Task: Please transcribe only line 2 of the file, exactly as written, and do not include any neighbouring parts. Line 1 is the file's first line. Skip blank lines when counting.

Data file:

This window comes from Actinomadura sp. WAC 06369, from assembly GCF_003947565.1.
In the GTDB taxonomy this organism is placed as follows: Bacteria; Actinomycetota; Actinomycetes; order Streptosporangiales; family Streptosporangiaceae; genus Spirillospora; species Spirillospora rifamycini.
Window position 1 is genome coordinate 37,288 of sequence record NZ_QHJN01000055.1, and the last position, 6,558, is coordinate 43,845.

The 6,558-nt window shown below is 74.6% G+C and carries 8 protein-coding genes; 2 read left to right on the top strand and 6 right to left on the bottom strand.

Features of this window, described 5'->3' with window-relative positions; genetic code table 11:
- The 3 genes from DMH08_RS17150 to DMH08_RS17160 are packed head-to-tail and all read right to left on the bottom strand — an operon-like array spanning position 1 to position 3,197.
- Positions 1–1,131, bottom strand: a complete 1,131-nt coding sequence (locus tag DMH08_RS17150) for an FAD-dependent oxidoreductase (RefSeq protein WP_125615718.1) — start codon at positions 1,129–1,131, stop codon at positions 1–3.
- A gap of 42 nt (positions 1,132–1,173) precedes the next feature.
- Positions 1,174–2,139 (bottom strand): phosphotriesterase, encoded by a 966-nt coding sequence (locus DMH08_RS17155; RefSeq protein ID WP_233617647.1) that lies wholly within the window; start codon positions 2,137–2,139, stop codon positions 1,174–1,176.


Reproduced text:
In the GTDB taxonomy this organism is placed as follows: Bacteria; Actinomycetota; Actinomycetes; order Streptosporangiales; family Streptosporangiaceae; genus Spirillospora; species Spirillospora rifamycini.